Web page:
30 Août 2015
August 29, 2015
Aug. 29, 2015 - Updated 01:55 UTC+2
Japan's Environment Ministry has found abnormalities in fir trees near the crippled Fukushima Daiichi nuclear power plant.
The ministry has been observing about 80 species of wild animals and trees near the plant since 2011, when Japan suffered its worst nuclear accident.
At the request of the ministry, the National Institute of Radiological Sciences analyzed fir trees in areas where radiation levels are relatively high and published the results on Friday.
The results show that Japanese fir populations in the area showed a significantly increased number of morphological defects, including deletions of leader shoots of the main branch axis.
The study shows that 98 percent of fir trees in a 3.5-kilometer area from the damaged plant have defects. The radiation dose in the area is about 34 microsieverts per hour.
The results also show that 44 percent of fir trees have defects in an 8.5-kilometer zone with 20 microsieverts of radiation, and 27 percent in a 15-kilometer zone with 7 microsieverts of radiation.
The institute says the results indicate that radioactive materials emitted after the nuclear accident may have caused such morphological abnormalities.
The results have been also posted on the website of the British science magazine, Scientific Reports.
The institute's Satoshi Yoshida says conifers such as fir trees are more susceptible to radiation.
But he said relations between such defects and radiation are still unclear and that further studies are necessary.
The Environment Ministry says no abnormality has so far been confirmed in other animals and trees.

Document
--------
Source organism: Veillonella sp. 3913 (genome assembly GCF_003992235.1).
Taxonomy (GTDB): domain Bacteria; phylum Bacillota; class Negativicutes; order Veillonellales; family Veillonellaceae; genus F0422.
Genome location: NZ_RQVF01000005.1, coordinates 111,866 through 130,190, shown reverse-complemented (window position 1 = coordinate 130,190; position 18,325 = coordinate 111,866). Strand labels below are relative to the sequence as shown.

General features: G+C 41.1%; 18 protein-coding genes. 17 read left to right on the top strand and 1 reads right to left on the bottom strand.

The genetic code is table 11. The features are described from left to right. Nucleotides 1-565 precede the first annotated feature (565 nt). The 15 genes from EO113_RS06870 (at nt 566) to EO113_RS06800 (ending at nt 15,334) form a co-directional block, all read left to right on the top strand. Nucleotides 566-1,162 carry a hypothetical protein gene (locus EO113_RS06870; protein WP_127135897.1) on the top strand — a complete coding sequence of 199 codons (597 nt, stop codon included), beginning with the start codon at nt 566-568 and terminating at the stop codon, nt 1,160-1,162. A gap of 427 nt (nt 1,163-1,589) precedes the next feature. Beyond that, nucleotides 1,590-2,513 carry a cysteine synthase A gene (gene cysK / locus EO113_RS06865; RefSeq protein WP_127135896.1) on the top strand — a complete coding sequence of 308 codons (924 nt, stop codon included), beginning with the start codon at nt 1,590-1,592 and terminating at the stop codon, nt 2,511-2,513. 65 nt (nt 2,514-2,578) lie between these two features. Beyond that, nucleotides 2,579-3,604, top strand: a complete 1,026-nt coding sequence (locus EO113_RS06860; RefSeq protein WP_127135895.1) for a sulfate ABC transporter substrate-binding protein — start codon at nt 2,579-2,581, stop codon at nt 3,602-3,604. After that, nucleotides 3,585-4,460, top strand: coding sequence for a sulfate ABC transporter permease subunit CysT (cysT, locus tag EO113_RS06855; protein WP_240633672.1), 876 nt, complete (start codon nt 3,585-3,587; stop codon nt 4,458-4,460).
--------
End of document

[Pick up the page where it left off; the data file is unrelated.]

A fir tree missing its top bud. (Photo courtesy of National Institute of Radiological Sciences)
Abnormal growth has been detected in fir trees in three areas of Fukushima Prefecture exposed to high radiation levels in the wake of the Fukushima nuclear disaster, say researchers.
Research published in the academic journal Scientific Reports on Aug. 28 showed that the top buds of many fir trees in heavily contaminated areas were missing.
Researchers examined fir trees in three areas in the Fukushima Prefecture towns of Okuma and Namie, using fir trees in the city of Kitaibaraki, Ibaraki Prefecture, as a control group. The researchers checked between 111 and 202 fir trees in each location.
In the area with the highest radiation level of 33.9 microsieverts per hour, located in Okuma, 97.6 percent of the observed fir trees did not have a top bud -- without which the trees' growth cannot continue. In two areas of Namie where radiation levels reached 19.6 microsieverts per hour and 6.85 microsievers per hour, the same abnormality was seen in 43.5 percent and 27 percent of the fir trees, respectively. In Kitaibaraki, where radiation stood at 0.13 microsieverts per hour, the abnormality was seen in 5.8 percent of the fir trees.
The researchers say that these abnormalities have increased in prevalence since 2012. The Fukushima disaster occurred in 2011. At the same time, they say that more research is needed into the causal relationship between radiation and the abnormalities, and the underlying mechanisms of how the abnormalities occur.
In wild animal and plant life surveys being conducted by the Ministry of the Environment since fiscal 2011, around 80 species have been observed, but fir trees are the only one to have shown abnormalities, the ministry says.
Conifers are known to be susceptible to the effects of radiation. Abnormalities in Scots Pines were reported after the Chernobyl nuclear disaster in the former Soviet Union in 1986. However, the underlying mechanisms behind the changes are unknown.